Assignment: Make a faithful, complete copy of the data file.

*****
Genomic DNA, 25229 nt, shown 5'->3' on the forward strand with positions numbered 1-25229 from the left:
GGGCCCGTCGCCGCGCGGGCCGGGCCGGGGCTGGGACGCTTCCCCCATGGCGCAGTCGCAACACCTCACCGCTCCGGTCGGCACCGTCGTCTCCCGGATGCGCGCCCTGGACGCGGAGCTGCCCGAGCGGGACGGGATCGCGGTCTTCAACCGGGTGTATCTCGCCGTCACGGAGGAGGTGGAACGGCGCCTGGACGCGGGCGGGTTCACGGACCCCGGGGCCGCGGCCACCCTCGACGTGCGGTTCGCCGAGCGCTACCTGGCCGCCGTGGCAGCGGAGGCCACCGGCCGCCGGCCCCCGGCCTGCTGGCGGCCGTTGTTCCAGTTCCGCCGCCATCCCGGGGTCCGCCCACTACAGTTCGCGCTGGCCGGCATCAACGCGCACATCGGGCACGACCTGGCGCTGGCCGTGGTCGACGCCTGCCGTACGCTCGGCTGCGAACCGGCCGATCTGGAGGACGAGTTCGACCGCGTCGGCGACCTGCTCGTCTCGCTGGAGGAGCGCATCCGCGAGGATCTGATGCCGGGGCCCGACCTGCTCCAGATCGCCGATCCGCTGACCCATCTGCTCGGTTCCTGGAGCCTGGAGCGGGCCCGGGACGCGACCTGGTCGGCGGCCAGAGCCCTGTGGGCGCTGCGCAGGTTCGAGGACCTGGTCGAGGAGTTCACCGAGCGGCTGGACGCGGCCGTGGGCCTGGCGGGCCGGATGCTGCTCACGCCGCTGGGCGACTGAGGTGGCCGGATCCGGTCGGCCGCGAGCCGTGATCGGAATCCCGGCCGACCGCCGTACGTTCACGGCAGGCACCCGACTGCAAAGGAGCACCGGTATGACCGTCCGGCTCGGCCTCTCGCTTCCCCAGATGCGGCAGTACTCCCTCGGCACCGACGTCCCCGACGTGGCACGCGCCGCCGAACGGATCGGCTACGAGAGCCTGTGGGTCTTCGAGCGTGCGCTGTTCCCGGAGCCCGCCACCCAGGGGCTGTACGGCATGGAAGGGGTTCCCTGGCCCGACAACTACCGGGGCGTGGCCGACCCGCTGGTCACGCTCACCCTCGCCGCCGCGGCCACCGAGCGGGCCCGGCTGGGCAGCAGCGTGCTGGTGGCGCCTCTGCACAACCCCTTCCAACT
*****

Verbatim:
Genomic DNA, 25229 nt, shown 5'->3' on the forward strand with positions numbered 1-25229 from the left:
GGGCCCGTCGCCGCGCGGGCCGGGCCGGGGCTGGGACGCTTCCCCCATGGCGCAGTCGCAACACCTCACCGCTCCGGTCGGCACCGTCGTCTCCCGGATGCGCGCCCTGGACGCGGAGCTGCCCGAGCGGGACGGGATCGCGGTCTTCAACCGGGTGTATCTCGCCGTCACGGAGGAGGTGGAACGGCGCCTGGACGCGGGCGGGTTCACGGACCCCGGGGCCGCGGCCACCCTCGACGTGCGGTTCGCCGAGCGCTACCTGGCCGCCGTGGCAGCGGAGGCCACCGGCCGCCGGCCCCCGGCCTGCTGGCGGCCGTTGTTCCAGTTCCGCCGCCATCCCGGGGTCCGCCCACTACAGTTCGCGCTGGCCGGCATCAACGCGCACATCGGGCACGACCTGGCGCTGGCCGTGGTCGACGCCTGCCGTACGCTCGGCTGCGAACCGGCCGATCTGGAGGACGAGTTCGACCGCGTCGGCGACCTGCTCGTCTCGCTGGAGGAGCGCATCCGCGAGGATCTGATGCCGGGGCCCGACCTGCTCCAGATCGCCGATCCGCTGACCCATCTGCTCGGTTCCTGGAGCCTGGAGCGGGCCCGGGACGCGACCTGGTCGGCGGCCAGAGCCCTGTGGGCGCTGCGCAGGTTCGAGGACCTGGTCGAGGAGTTCACCGAGCGGCTGGACGCGGCCGTGGGCCTGGCGGGCCGGATGCTGCTCACGCCGCTGGGCGACTGAGGTGGCCGGATCCGGTCGGCCGCGAGCCGTGATCGGAATCCCGGCCGACCGCCGTACGTTCACGGCAGGCACCCGACTGCAAAGGAGCACCGGTATGACCGTCCGGCTCGGCCTCTCGCTTCCCCAGATGCGGCAGTACTCCCTCGGCACCGACGTCCCCGACGTGGCACGCGCCGCCGAACGGATCGGCTACGAGAGCCTGTGGGTCTTCGAGCGTGCGCTGTTCCCGGAGCCCGCCACCCAGGGGCTGTACGGCATGGAAGGGGTTCCCTGGCCCGACAACTACCGGGGCGTGGCCGACCCGCTGGTCACGCTCACCCTCGCCGCCGCGGCCACCGAGCGGGCCCGGCTGGGCAGCAGCGTGCTGGTGGCGCCTCTGCACAACCCCTTCCAACT